As expected (and first discussed here), Massachusetts Rep. Will Brownsberger has introduced a bill that would abolish the use of noncompete agreements in Massachusetts, at least in the employment and independent contractor contexts. Here is the text of the proposed law:
AN ACT TO PROHIBIT RESTRICTIVE EMPLOYMENT COVENANTS
Section 1. Section 19 of Chapter 149 of the General Laws of Massachusetts is hereby amended by inserting at the end the following new paragraphs:
Any written or oral contract or agreement arising out of an employment relationship that prohibits, impairs, restrains, restricts, or places any condition on, a person’s ability to seek, engage in or accept any type of employment or independent contractor work, for any period of time after an employment relationship has ended, shall be void and unenforceable with respect to that restriction. This section shall not render void or unenforceable the remainder of the contract or agreement.
For the purposes of this section, chapter 149, section 148B shall control the definition of employment.
Whoever violates the provisions of this section shall be liable for reasonable attorneys fees and costs associated with litigation of an affected employee or individual.
This section shall be construed liberally for the accomplishment of its purposes, and no other provision of the General Laws shall be construed in a manner that would limit its coverage. Nothing in this section shall preempt tort or contract claims, or other statutory claims, based upon an employer’s use, or attempted use of an unlawful contract or agreement to interfere with subsequent employment or contractor work.
This section shall apply to all contracts and agreements generated after the effective date of this act.
Section 2. Section 42A of Chapter 93 of the General Laws of Massachusetts is hereby amended by striking the words ‘in violation of the terms of such agreement’ where they first appear.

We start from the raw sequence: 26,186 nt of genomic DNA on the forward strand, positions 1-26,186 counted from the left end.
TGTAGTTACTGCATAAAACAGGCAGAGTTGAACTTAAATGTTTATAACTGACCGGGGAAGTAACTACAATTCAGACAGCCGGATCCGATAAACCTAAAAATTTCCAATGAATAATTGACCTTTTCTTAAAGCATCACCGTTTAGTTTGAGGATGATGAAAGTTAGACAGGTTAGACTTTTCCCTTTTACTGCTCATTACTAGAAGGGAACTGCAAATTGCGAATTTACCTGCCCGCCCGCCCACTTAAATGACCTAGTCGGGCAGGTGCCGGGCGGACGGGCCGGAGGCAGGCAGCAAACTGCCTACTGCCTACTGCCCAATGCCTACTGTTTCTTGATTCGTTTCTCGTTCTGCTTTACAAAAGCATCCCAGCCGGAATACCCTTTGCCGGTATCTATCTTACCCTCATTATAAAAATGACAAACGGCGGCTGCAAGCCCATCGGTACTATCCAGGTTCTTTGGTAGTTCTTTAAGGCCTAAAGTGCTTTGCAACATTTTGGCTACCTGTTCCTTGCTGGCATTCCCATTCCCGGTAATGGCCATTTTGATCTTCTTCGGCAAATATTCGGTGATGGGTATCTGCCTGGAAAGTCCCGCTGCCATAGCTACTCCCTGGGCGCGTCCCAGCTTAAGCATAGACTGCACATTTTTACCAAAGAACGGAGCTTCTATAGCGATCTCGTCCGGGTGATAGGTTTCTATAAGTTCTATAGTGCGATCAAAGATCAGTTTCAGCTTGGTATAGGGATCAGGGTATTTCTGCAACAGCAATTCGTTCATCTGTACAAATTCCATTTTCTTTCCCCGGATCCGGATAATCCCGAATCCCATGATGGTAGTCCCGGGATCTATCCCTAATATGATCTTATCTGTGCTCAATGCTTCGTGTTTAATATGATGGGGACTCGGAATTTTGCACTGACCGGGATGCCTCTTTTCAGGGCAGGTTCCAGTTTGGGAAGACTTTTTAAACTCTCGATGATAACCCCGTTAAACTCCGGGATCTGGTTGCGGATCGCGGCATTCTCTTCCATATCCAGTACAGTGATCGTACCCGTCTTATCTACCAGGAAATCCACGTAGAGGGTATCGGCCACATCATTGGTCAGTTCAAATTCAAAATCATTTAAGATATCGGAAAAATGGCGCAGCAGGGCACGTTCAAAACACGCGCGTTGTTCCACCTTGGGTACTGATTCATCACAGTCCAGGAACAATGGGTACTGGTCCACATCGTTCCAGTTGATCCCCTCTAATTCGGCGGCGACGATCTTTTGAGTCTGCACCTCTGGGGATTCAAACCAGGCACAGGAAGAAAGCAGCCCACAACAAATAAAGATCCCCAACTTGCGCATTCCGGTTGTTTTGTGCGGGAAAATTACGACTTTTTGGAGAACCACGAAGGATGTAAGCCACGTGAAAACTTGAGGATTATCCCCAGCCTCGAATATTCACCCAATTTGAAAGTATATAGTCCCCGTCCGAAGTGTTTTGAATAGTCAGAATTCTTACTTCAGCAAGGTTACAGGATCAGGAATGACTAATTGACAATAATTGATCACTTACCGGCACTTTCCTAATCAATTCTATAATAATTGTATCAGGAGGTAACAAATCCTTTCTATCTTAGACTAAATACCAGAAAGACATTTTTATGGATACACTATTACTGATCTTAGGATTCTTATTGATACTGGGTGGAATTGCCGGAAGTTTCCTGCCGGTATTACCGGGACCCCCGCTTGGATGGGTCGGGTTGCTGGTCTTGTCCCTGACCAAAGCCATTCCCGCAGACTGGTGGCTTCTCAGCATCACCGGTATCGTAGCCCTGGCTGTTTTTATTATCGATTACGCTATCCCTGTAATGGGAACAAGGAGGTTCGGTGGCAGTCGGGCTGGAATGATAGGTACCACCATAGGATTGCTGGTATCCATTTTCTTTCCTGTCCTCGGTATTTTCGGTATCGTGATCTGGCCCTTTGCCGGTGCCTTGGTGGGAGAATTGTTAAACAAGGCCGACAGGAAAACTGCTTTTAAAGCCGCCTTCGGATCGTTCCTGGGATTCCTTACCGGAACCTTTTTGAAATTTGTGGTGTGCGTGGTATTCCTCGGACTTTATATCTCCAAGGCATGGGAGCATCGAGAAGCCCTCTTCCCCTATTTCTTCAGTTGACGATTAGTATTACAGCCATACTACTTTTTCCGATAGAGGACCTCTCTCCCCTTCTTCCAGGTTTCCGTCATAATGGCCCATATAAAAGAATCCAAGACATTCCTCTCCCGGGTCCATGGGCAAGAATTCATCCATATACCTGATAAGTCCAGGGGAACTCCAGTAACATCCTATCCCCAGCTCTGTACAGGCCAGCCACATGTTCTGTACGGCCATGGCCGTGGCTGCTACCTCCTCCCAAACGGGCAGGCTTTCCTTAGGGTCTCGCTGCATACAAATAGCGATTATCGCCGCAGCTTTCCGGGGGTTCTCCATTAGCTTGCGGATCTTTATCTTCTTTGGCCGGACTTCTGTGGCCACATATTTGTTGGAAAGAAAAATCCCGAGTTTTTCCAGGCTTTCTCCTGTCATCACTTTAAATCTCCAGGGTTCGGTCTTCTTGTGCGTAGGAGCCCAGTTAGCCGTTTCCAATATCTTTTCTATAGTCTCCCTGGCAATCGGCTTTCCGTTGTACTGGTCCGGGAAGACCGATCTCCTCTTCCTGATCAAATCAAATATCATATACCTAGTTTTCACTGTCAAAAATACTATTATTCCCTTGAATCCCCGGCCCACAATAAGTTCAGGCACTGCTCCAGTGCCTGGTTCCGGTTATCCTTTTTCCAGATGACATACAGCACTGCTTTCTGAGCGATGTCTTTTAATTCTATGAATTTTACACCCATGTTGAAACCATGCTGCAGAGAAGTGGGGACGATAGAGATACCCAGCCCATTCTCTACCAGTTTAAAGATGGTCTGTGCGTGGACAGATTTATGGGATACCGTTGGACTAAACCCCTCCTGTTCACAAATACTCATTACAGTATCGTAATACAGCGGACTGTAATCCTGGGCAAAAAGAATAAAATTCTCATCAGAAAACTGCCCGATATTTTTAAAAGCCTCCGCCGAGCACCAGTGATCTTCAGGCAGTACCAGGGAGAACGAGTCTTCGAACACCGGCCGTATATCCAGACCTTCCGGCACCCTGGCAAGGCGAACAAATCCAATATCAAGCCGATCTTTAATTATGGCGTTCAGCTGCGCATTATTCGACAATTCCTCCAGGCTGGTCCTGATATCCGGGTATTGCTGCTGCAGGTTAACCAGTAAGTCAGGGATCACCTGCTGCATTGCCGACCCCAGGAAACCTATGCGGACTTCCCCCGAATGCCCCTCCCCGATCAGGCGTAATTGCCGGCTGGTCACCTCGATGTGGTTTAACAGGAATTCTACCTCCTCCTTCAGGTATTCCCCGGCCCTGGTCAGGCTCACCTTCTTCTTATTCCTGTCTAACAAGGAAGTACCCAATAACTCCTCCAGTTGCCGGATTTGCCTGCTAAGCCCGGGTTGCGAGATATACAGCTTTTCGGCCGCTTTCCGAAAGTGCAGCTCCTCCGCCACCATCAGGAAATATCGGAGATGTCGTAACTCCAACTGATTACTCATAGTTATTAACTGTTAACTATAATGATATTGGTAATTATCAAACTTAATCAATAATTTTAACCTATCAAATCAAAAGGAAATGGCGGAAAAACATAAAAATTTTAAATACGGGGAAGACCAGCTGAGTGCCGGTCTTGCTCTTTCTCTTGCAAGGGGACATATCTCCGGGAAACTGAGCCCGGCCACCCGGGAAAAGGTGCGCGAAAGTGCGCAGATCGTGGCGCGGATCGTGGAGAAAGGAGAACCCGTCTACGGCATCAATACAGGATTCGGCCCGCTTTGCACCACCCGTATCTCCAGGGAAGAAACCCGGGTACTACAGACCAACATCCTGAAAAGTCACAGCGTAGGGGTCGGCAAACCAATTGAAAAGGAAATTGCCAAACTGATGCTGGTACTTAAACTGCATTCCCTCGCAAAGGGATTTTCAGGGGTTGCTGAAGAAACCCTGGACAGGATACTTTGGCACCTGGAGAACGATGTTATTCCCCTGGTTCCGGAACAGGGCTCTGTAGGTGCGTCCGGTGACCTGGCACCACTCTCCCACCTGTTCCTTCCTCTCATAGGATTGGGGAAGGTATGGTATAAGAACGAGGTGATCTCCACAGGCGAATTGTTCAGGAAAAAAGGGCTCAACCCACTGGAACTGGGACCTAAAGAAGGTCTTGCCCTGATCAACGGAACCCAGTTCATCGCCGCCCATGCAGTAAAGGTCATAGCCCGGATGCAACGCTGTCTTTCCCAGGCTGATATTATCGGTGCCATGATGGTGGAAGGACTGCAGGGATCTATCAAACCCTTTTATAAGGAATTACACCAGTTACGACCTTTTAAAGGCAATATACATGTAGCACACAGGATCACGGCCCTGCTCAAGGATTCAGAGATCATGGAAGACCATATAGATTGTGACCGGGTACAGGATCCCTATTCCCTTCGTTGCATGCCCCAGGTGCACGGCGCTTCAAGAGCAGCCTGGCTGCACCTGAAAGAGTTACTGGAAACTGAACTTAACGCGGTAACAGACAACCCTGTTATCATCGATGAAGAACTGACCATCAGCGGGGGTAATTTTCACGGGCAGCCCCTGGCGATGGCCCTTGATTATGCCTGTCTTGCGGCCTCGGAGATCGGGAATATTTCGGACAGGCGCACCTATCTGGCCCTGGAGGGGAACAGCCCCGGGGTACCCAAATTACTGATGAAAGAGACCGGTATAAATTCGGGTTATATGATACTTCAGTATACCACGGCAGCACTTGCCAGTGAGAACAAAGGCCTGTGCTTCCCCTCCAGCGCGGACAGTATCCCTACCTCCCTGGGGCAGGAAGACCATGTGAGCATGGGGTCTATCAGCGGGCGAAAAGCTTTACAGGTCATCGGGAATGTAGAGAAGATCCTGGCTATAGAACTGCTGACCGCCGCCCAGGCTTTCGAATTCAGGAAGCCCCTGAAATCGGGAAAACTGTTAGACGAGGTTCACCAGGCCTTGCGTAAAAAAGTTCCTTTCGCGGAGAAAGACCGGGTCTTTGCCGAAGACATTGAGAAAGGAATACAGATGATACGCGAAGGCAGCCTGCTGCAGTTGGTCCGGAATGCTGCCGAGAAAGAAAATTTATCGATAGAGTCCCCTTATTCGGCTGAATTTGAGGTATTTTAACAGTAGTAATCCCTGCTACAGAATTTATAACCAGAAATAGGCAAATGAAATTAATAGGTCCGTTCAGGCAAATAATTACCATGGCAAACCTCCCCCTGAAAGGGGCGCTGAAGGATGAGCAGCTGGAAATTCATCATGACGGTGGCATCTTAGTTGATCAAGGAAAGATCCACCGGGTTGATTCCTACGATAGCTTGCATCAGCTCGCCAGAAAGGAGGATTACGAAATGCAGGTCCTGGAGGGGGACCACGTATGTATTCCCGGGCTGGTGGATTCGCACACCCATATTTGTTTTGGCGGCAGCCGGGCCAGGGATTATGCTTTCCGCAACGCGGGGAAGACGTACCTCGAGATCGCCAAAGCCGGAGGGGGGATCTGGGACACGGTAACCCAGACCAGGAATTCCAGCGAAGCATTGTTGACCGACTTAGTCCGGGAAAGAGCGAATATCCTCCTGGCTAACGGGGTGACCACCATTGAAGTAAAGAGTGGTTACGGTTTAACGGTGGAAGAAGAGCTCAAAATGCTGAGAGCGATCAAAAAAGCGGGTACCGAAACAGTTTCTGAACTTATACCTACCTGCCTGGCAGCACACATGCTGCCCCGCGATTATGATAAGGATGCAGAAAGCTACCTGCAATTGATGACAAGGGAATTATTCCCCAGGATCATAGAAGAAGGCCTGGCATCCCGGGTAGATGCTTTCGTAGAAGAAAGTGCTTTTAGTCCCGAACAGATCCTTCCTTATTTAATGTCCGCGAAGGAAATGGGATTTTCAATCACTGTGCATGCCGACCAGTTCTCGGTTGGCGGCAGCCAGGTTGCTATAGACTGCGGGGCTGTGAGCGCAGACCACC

As drafted, the bill would prohibit all noncompetes generated in the employment context after its effective date, presumably leaving enforceable those agreements previously executed. It also appears to be intended to leave unchanged the common law principles applicable to noncompetes in the sale of business context.
The sentence stating that the law would not “render void or unenforceable the remainder of the contract or agreement” may be intended to allow for continued enforcement of non-disclosure and non-solicitation covenants, but if that is the intent it is not entirely clear. Many of the vocal opponents of noncompetes have indicated they would favor continued enforcement of employee and customer non-solicitation restrictions. However, the legislation, as drafted, could be read to encompass at least customer non-solicitation clauses, as it might be argued that such clauses impair the employment relationship. In any event, some clarification might be necessary on this point.
Any employer that violates the new law – presumably by either requiring an employee to sign a prohibited noncompete or attempting to enforce such an agreement — would be liable for the employee’s attorneys’ fees incurred in litigating the issue. And the law specifically opens the door to other actions — such as unfair business claims under Chapter 93A — that could provide for multiple damages based on an employer’s violation.
As reported in Xconomy, Senator Patricia Jehlen will sponsor a Senate version of the bill. The House version is expected to be referred to the House Committee on Labor and Workforce Development, which likely will hold a hearing on the subject this spring. It will be interesting to see how the Massachusetts business community reacts to this proposal.